PCI artist makes presentation, donation to museum Dec. 5

Published 9:51 am Wednesday, December 7, 2022

UPDATE: This article has been updated to include Alvarez’s correct title. He’s not a member of PCI, but an artist.

Another teaching point has been added to the Poarch Creek Museum.

PCI Artist Alex Alvarez presented Voices of the Past, a special museum presentation and donation Dec. 5.

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Alvarez spoke on the early history of drawings and the many different designs and symbols. He noted the counterclockwise spirals seen in many of the drawings correlate to nature.

“The ties to nature were the perfect blue print to life,” Alvarez said.

Alvarez said the language of early civilizations can be translated through artifacts, adding that Mayan and Aztec drawings were created before the North American continent formed.

Alvarez spoke of different legends, including the snake under the water.

“Behind every legend, there’s a seed of truth,” he said.

Alvarez also spoke about lightning whelks.

The lightning whelk can reach a length of between 2.5 to 16 inches, and characteristics include an off-white to tan or grey shell with narrow streaks from the top of the shell to the bottom. The shell is white inside, and the animal inside is dark brown and black. The shells have a counter clockwise shell spiral. They can be found along the Gulf Coast.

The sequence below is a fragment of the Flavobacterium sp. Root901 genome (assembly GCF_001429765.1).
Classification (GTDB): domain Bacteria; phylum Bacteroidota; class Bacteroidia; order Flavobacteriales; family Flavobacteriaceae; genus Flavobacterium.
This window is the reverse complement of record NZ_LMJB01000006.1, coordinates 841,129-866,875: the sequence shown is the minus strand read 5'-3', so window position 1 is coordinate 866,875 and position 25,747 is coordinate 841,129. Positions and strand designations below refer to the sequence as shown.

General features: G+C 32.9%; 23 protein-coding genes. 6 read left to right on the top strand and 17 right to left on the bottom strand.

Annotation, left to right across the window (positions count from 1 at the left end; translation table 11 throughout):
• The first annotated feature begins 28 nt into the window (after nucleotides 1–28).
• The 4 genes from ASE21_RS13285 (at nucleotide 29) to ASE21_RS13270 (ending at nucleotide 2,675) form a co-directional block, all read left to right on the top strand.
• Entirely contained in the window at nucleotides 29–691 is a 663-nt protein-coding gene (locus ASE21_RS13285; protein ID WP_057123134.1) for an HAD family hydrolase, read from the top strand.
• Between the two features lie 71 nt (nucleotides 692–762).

Alvarez said the whelks were used as ceremonial items, a vessel for herbal remedies, utensils for crops and even retention walls. He added that currency in the early days were the beads from the shell.

Alvarez said many people etched stories on the shells. Some examples shown during the presentation had a sun in the center, brick near the bottom and scales. He said the scales symbolized the creature that communicated through spirits.

The donation portion included a lightning whelk Alvarez shaped and designed. He said it took between 10-12 hours to design, and 30-40 hours to shape.

He used an iron-oxide pigment for the stain.

“I’m donating this shell so they can have another teaching point,” Alvarez said.

The Atmore Area Chamber of Commerce, the Verdant Fund and Alvarez sponsored the presentation.